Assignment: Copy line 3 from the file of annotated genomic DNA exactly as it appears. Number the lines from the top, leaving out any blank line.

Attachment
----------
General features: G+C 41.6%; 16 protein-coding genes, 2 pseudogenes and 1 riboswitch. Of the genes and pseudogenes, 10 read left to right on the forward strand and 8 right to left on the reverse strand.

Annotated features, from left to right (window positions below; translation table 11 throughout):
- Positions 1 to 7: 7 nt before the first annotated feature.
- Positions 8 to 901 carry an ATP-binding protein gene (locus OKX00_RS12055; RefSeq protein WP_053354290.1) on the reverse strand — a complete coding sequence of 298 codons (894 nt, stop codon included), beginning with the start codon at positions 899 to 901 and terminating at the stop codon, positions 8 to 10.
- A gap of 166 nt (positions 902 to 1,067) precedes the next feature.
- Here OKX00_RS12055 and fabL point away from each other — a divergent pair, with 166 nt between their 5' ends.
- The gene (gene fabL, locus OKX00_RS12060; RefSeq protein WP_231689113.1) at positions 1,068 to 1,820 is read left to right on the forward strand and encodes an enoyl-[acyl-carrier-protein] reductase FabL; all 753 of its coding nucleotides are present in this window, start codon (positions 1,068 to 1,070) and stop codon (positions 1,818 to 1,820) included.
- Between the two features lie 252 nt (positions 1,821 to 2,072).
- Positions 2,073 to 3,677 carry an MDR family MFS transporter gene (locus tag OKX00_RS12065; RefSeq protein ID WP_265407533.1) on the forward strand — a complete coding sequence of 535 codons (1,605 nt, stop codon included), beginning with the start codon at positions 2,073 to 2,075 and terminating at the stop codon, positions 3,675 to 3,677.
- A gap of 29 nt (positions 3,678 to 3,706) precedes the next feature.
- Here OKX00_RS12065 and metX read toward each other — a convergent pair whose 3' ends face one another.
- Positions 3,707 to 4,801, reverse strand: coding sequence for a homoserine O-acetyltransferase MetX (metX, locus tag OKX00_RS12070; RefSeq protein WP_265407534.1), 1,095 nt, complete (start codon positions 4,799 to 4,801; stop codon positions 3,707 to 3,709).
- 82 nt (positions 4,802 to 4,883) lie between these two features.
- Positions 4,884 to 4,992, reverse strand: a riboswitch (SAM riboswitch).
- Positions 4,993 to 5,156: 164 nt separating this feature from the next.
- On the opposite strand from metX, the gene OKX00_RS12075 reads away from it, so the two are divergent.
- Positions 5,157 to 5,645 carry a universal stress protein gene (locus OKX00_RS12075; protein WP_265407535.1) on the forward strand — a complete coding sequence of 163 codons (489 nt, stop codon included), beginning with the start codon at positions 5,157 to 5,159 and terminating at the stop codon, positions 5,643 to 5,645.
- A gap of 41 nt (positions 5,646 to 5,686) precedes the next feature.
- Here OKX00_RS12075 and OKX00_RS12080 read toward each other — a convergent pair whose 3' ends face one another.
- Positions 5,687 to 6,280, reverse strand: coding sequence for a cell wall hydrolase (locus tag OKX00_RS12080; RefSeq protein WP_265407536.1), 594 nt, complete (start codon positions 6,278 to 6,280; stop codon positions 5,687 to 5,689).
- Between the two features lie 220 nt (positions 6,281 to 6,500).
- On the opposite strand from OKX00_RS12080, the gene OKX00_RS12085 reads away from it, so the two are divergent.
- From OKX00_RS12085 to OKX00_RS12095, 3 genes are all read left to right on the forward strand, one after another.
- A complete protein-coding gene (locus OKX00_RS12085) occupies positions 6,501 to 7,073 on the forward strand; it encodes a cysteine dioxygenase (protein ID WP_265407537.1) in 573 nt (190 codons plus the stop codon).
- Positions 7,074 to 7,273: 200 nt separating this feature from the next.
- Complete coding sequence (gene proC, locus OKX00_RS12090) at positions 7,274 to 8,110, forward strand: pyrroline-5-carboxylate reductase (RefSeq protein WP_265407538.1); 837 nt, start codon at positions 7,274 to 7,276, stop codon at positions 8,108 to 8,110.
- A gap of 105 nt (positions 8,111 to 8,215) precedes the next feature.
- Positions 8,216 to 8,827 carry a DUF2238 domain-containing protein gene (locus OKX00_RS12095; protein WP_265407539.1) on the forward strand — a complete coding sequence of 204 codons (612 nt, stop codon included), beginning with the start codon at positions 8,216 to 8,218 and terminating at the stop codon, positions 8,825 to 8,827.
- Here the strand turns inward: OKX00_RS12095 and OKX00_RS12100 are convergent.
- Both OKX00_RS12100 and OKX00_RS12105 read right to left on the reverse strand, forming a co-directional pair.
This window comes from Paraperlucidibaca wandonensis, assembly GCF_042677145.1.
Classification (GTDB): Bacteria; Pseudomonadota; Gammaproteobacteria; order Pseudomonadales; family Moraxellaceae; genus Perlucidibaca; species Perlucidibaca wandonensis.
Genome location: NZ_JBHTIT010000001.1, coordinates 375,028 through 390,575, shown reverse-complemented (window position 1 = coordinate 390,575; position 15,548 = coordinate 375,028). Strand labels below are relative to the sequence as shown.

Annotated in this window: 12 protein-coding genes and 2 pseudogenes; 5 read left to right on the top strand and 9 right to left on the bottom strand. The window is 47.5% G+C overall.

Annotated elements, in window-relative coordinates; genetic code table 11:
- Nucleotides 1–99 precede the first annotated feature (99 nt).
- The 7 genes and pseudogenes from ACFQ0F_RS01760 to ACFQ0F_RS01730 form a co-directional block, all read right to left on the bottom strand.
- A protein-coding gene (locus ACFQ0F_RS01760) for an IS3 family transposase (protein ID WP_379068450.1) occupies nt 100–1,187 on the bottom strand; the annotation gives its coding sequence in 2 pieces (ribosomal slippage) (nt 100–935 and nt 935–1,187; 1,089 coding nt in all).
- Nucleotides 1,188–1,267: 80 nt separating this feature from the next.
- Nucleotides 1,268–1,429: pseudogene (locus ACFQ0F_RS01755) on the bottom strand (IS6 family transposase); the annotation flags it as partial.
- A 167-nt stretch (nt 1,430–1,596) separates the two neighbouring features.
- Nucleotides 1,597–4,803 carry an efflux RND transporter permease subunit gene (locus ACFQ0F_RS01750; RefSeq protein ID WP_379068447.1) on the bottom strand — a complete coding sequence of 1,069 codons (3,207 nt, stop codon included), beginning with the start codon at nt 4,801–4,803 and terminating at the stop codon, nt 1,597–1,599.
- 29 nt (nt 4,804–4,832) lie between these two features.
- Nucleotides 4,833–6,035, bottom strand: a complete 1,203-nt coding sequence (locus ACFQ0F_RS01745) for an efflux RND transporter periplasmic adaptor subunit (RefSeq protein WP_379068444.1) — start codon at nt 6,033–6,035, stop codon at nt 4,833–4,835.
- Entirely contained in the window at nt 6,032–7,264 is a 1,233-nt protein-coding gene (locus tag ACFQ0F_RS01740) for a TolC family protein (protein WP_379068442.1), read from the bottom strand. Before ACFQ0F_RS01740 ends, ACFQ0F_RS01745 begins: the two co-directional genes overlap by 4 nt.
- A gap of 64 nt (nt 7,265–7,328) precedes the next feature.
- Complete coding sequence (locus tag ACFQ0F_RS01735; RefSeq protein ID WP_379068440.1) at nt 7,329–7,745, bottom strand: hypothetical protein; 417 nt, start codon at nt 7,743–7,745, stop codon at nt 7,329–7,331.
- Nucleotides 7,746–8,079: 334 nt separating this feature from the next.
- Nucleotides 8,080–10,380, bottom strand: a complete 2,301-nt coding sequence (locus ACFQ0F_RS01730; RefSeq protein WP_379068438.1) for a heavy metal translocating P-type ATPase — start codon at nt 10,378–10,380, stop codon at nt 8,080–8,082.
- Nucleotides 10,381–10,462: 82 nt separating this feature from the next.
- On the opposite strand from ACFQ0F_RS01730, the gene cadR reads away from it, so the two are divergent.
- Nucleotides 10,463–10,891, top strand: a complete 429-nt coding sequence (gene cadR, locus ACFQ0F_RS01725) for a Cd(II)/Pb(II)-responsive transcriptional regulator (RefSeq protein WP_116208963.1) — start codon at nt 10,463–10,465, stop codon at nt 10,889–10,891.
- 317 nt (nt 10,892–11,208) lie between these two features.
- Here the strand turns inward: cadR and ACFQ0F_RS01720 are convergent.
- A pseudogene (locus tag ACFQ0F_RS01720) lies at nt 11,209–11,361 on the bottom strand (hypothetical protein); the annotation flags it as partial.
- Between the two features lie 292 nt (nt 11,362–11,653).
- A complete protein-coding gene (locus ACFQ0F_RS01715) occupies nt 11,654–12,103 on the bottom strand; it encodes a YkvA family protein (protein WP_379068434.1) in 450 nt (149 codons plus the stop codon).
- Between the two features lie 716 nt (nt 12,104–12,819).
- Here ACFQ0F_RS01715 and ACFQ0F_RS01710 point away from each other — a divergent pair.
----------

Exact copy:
- Positions 1 to 7: 7 nt before the first annotated feature.